Bad Counsel: conclusion (short story)
When the customer has left them alone, she comes up to the booth.
“Buel? Can I move in with you?”
Now Andrée is passing his house, on foot. She finds herself caught at the trailing edge of a revelation. Not a good one. The picture, vivid enough to be seen whole, had come prodding the corner of her eye a couple of days ago, when Sam brought Melody. It was painful to be Buel’s idea of a joke, when she’d been herself…not just serious. Andrée is foundering. Buel is the only friend she really has. She’d thought he might at least like her.
He had, at least, stopped himself. He’d tried backtracking, before she’d turned and walked off the lot.
“No, Andy, I mean…”
She stands on the other side of the highway, and stares at the house. What does he do at night, that he doesn’t even want someone around to talk to? For no reason, the motion sensor ticks his porch light on.
Last September, her mother, dropping beside her on the sofa, had asked, “What would you say if I told you Sam Magruder is your father?”
Andrée remembers the moment as both gross and comical. She doesn’t blame Karen for this—maybe, with such a topic, there is no optimal broaching, no way to keep the brain-smiting imagery at bay.
“God, Mom, who cares?” she’d answered.
Thanksgiving weekend, they’d taken a trip to South Carolina. A condo Leo was selling. He wasn’t along. Three bedrooms and a sleeping porch, Sam and his wife Shelley, Melody and her kids. Karen and Andrée. The weather had been in the 70s. They’d eaten turkey fried on the beach by a friend of Sam and Shelley’s, who’d brought his oil drum and a long electric cord, and who talked through dinner about people the Magruders knew. Melody took her kids places. A water park, a zoo.
Andrée could not have foreseen the misery. It might have been fun. She never gets to go to the beach. The Magruders are okay people. She didn’t catch on why her mother―who had honest-to-goodness attended a seminar during this vacation, leaving Andrée to splash along the strand in bare feet and rolled up pants, alone―had kept making little comments, nudging her into a relationship with Sam…that Shelley, for one, seemed to find impositional. Although she smiled at the new daughter-figure. She was kind.
So I’ve looked at it the wrong way, Andrée tells herself. I wanted to feel sorry for Mom. But Sam never asked her if she would sell him the house. Some ache that seems to emanate from Andrée’s jaw and the back of her neck, produces a searing flush, one she can feel rise in her cheeks. She pictures her mother saying to Sam:
“I need her out of the house.”
Words as blunt as that.
Sam and his wife seem to Andrée too grooved in together. They come to decisions like strollers calling to each other from opposite sides of a wall, joining hands at last when they reach the end. All this dull ordinariness, this enviable life of friends and travels, comfortable profits from “labors of love”—Sam’s words, his idea about the houses he builds…all this makes Andrée doubt very much that Sam can have cheated on Shelley. It would have been Leo. Leo’s divorced; he wouldn’t have a problem. He wouldn’t anyway.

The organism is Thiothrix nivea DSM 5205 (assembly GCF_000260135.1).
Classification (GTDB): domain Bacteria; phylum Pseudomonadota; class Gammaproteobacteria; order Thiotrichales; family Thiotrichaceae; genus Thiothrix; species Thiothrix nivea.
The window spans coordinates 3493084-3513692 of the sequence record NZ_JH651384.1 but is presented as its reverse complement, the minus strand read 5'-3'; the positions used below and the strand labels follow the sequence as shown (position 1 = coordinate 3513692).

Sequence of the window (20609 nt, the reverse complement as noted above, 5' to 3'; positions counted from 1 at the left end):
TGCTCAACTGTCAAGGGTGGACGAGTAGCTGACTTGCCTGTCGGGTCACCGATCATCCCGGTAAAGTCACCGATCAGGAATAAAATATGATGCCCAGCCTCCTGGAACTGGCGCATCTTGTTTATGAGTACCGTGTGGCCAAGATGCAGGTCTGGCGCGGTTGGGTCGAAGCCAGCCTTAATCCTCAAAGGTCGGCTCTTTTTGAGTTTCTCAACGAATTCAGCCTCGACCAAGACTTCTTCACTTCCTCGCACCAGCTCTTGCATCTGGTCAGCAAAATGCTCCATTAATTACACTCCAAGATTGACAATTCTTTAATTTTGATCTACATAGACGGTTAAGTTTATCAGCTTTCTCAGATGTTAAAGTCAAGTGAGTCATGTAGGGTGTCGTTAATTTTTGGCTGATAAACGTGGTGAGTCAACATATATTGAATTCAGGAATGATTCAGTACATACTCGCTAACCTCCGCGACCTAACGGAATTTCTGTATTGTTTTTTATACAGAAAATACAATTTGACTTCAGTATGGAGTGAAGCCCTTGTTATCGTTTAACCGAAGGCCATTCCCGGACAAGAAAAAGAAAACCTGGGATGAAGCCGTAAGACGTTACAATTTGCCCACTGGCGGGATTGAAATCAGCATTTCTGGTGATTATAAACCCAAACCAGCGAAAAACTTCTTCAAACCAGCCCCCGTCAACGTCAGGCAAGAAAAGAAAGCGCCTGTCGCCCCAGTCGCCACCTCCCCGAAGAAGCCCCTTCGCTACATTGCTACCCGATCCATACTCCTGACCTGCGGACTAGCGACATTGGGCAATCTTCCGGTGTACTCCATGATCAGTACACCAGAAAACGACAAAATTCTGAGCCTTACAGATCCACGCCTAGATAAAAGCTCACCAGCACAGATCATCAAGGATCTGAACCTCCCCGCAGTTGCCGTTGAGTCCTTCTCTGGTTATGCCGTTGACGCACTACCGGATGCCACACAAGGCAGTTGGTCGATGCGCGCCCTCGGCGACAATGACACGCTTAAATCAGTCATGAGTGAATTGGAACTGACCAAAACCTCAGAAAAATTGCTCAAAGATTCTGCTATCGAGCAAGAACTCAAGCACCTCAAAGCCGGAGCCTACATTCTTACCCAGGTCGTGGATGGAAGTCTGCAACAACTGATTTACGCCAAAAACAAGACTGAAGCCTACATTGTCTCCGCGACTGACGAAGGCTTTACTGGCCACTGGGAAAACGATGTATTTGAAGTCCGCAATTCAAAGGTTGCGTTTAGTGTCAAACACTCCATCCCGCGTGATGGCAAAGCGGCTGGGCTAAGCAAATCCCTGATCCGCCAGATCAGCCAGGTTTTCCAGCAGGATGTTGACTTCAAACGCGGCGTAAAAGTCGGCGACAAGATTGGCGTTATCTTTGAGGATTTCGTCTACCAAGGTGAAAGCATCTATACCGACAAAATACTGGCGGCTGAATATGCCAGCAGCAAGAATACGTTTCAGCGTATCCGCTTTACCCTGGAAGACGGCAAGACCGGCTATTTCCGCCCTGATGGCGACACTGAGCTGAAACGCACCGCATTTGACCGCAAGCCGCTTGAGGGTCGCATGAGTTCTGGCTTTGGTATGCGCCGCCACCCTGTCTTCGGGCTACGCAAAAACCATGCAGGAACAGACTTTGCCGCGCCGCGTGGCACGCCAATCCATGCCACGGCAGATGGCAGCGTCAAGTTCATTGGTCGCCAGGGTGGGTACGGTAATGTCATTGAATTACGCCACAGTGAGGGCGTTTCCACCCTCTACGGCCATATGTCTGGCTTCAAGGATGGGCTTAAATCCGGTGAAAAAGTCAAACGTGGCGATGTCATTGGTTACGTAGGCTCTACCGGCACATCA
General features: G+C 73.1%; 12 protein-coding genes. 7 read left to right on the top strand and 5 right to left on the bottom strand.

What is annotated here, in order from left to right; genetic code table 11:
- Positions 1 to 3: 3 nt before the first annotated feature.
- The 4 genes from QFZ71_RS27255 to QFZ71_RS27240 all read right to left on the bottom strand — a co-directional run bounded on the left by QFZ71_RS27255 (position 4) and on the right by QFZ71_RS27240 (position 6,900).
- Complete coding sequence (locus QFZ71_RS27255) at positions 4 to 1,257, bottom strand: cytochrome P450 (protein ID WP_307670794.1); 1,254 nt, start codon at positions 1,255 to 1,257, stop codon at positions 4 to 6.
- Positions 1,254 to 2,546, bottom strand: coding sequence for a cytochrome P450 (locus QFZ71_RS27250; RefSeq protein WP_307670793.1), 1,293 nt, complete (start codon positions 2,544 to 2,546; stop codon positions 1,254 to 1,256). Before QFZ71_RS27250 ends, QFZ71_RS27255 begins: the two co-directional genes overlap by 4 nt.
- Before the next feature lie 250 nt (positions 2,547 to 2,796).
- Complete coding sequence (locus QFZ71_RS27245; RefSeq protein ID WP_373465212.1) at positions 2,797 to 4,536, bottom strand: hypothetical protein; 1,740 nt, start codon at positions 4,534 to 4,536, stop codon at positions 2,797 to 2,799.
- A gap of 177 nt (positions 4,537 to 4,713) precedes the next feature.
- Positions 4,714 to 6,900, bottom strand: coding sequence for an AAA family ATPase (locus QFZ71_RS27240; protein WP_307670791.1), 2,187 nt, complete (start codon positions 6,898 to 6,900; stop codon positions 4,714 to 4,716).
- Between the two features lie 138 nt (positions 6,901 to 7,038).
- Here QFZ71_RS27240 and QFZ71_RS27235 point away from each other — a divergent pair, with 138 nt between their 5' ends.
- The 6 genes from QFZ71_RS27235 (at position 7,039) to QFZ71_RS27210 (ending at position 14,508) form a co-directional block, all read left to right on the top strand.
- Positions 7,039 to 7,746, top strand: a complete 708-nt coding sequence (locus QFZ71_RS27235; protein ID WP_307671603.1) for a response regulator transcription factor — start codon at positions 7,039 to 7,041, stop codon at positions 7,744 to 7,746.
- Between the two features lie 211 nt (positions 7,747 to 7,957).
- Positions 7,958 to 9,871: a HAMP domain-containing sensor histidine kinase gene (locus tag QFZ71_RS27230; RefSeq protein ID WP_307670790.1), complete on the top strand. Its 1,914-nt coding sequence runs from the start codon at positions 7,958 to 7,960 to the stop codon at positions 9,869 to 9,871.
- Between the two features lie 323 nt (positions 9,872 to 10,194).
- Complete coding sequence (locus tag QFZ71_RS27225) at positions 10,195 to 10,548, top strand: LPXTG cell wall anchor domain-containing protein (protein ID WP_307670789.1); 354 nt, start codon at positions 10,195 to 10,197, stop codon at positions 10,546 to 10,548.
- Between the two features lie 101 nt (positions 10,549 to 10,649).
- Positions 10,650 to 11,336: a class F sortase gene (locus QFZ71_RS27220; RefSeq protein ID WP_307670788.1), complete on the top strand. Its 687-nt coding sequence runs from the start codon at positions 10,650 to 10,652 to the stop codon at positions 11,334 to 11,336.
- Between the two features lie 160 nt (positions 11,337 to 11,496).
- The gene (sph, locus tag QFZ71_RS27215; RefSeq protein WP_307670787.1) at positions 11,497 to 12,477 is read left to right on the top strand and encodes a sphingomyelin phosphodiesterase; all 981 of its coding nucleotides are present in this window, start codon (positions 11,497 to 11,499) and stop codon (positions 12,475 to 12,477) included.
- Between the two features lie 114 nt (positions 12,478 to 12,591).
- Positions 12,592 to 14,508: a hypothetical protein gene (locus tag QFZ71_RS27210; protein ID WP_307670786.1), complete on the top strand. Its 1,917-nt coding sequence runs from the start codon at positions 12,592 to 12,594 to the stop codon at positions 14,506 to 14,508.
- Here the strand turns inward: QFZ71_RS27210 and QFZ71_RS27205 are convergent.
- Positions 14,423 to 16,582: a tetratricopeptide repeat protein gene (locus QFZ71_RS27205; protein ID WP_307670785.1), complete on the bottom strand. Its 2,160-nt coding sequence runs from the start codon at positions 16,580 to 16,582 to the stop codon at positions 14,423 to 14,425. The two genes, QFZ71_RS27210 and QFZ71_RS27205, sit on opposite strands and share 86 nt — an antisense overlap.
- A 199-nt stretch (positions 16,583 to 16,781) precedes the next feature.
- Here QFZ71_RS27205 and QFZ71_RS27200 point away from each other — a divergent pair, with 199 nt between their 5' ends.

She sees it, though. The phrasing of her mother’s question calculated, not comic. What would you say if…
Leo’s fatherly advice to Andrée would be: “You oughta live while you’re young enough to enjoy it. Don’t worry so much.” He’s told her this already. Sam, doling more conventional wisdom, would do a better job. And since Andrée won’t listen to her, Karen would like her to hear it from a man. From Dad.
She does hear it: “Take whatever work you can get, hon. Find someone to bunk in with. Save your money for a few years. Things’ll get better.”
She knows this; she just isn’t sure she can do it. Losing twice every day, taking crap at some dismal job; crap at home from some online match—“Roommate needed, ASAP.”
She’s been at peace for months and months now, happy at the little house.
Climbing the hill, she passes a garden. This house is painted burgundy; its trim, teal. Its gables are high-pitched, fairy-tale Gothic. At the top of each, a little gingerbread fillip. The house is like a ski chalet in the middle of an organic lawn, a lawn that shimmers with bees. Bees that buzz over swaths of dandelion and clover. And the earth is rich, black loam, new-tilled. They will have planted the lettuces, the radishes, the peas.
For the second time on this trudge home, she stops and stares at someone else’s. The stakes are in. The shoots are emerald green. The mailbox says Miller. By the late summer, the Millers will have a sign out: TAKE WHAT YOU WANT. They love this garden so much, they grow rows and rows of vegetables they can’t use.
Andrée once bought a book at the Miller’s yard sale. For ten cents…a true book, not a novel. A woman lived in a tent, grew vegetables, and bartered to get her old farmhouse fixed. She didn’t have a job. The people she met were nice. They helped. They cared.
You could buy a tent at a yard sale, Andrée thinks. Leo has other properties, besides his rentals he flips. He says: “Land is good. It’s people you don’t want on a piece of property.” If she tells him her plan, he’ll let her. He’ll laugh, and he won’t care if he thinks she’s bidding for charity. He’ll be curious to see how it comes out.
She wonders if Buel has loaded her debit card. She wonders if he can just unload it, when he gets a peeve at her. Mrs. Miller is waving from the window. Andrée waves back. She feels embarrassed again.
(copyright 2017 Stephanie Foster)